In American politics, men have always occupied most of the seats of power. In addition to the United States never having had a female president, the makeup of both the House of Representatives and the Senate has remained slanted towards men. Even in the current 116th Congress, which made history in 2018 by featuring the most female senators ever, only 26 of the 100 seats in the Senate belonged to women.
The lack of female representation in national politics is particularly interesting when considering that women make up more than 50% of the population and consistently vote in higher numbers than men.
Though women overwhelmingly supported former Secretary of State Hillary Clinton in the 2016 presidential election, Donald Trump prevailed.
In 2020, Trump is polling even worse with women than he did in 2016, which raises the question: Will Trump’s deficit with female voters end up deciding the election?
Women voters for Clinton
In the immediate decades following women’s enfranchisement in 1920, women voters tended to align with conservative causes. However, over the course of the 20th century, there was a substantial shift and, for decades now, women voters as a whole have consistently swung further left than men. Women as a group by and large favor the Democratic Party.
This partisan divide between men and women in America was apparent in the 2016 US election when Hillary Clinton, a Democrat and the first female US presidential candidate on a major party’s ticket, had the largest gender gap among voters in history. 13% more women voted for Clinton than did men.
Still, that gender gap was not as wide as predicted, nor was it entirely unprecedented. In 2000, former Vice President Al Gore had a 11% gender gap in his voters.
If Clinton underperformed with women, it was due to the well-documented racial gap between voters. Overall, women voted for Clinton over Trump, 54% to 42%, but 53% of white women voted for Trump, including an overwhelming 62% of those who hadn’t graduated from college.
Even when Clinton was positioned to become the first female US president in history, it was not enough of a motivation to unify female voters.
Women for Biden
That suggests that in a normal year fellow Democrat Joe Biden, the presumptive Democratic nominee, would face an even greater uphill battle. Especially because, as the traditional political wisdom goes, the incumbent president usually wins.
But this is far from a normal year and Trump’s pre-existing unpopularity with female voters, combined with his much-derided response to the COVID-19 pandemic, has given Biden a 20 point advantage with female voters in a Marquette University Law School poll conducted in early May. That point spread reflects even greater support from women than Clinton had.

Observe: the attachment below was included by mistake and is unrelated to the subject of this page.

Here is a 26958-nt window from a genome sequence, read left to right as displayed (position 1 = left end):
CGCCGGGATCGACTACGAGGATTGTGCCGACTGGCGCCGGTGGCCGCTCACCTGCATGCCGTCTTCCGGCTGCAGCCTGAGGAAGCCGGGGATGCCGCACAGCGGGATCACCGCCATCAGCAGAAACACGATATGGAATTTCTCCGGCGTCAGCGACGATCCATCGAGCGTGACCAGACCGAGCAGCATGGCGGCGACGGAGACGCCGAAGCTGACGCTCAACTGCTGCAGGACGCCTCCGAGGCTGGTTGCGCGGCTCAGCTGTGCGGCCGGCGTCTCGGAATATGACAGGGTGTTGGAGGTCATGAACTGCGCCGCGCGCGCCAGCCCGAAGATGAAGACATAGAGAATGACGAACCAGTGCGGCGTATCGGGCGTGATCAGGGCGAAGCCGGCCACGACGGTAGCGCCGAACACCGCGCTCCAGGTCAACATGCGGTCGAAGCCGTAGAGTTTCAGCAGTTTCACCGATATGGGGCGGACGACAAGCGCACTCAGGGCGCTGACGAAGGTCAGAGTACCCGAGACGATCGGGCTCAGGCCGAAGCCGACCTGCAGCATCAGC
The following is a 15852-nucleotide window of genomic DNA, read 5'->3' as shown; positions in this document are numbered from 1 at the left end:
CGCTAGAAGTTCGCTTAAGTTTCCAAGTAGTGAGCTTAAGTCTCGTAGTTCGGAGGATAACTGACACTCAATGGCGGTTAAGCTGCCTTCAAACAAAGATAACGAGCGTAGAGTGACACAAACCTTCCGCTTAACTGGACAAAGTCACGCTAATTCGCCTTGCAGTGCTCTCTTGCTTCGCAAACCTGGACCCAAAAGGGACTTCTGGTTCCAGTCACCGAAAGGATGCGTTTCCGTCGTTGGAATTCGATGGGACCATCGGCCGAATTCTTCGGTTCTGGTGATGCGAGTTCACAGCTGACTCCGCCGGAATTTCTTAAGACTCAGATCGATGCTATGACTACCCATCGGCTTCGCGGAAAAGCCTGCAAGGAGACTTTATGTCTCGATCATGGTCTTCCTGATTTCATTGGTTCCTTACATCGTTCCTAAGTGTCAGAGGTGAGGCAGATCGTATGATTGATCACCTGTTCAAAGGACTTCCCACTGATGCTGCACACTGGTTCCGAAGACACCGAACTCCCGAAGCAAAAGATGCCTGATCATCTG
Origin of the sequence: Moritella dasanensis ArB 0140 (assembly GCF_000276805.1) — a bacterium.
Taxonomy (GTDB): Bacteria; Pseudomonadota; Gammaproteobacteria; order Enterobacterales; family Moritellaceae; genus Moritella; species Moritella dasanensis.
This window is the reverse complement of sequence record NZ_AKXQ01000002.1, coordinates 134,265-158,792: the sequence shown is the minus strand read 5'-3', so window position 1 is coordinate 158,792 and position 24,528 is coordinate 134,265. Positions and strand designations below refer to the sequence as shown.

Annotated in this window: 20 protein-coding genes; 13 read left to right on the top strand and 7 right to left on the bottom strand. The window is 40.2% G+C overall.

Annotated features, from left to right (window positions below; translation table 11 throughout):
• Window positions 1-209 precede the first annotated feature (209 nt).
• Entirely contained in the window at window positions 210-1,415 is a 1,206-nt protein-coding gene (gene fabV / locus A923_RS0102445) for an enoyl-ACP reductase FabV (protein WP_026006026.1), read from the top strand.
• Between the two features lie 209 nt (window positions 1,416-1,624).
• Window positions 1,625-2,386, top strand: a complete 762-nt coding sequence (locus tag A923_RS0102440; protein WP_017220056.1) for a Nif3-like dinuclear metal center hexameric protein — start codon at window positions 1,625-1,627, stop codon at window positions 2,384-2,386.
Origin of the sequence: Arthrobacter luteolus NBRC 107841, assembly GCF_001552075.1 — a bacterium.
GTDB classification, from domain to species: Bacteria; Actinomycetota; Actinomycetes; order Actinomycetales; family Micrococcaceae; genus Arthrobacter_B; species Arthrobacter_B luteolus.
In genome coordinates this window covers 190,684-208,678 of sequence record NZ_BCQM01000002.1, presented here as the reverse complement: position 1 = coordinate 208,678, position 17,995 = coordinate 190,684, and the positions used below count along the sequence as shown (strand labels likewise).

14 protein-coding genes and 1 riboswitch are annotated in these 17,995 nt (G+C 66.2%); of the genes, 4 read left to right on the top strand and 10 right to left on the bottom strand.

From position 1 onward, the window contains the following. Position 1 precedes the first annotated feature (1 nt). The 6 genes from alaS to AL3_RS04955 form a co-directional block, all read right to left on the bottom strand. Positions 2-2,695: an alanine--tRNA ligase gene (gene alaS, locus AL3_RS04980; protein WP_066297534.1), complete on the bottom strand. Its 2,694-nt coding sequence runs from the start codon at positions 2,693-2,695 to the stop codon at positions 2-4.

In the primary season, Biden’s strong support from women gave him a boost over the other candidates. That support grew even stronger after most of the other candidates had dropped out and the former vice president’s last remaining opponent was Senator Bernie Sanders.
Even in Michigan, where Sanders beat Clinton in 2016, Biden trounced Sanders with women 58% to 35% in the March 10 primary.
That was before Biden’s former congressional aide, Tara Reade, publicly accused Biden of sexual assault. Nonetheless, Biden continued to receive support from high-profile female Democrats, including Clinton and Stacey Abrams. In addition to Biden saying that he would select a woman to run as his vice president, a series of critical reports on Reade seems to have inoculated Biden against the accusations.
Still, it’s possible that Biden’s strong female support says more about Trump than it does about him.
Trump is underwater with female voters
Since his first campaign, Trump has struggled to win support from women. Like Biden with Reade, Trump is followed by accusations of sexual impropriety – approximately 25 of them. Trump has also been dogged by accusations of misogyny and has staked out unpopular positions on a number of issues that are important to women.
Since the Marquette poll, Trump’s numbers have only continued to show that he is poorly positioned to win reelection.
A Fox News poll released on June 3, with polling from May 30 to June 2, shows just how dire Trump’s numbers are with women in the state of Wisconsin, an important swing state that is often considered a bellwether for the election. Trump won Wisconsin in an upset in 2016 and it is a state that is viewed as especially important in the coming election as well.
Among all women, Biden beats Trump 55% to 35%. In a major shift from 2016, the numbers for white women are 54% for Biden, 37% for Trump. Suburban women favor Biden to Trump 64% to 29%.
Rasmussen has been called Trump’s “favorite pollster” because it has been one of the few polls that the president has been able to cite for favorable polling numbers. But since mid-May, Trump’s approval rating has been in the low 30s while his disapproval has been in the mid-40s.
However, news reports in 2016 said he had a “woman problem” and, despite being consistently down in the polling, he still won. A Fox News poll from June 2016 had Clinton beating Trump with women 51% to 32%.
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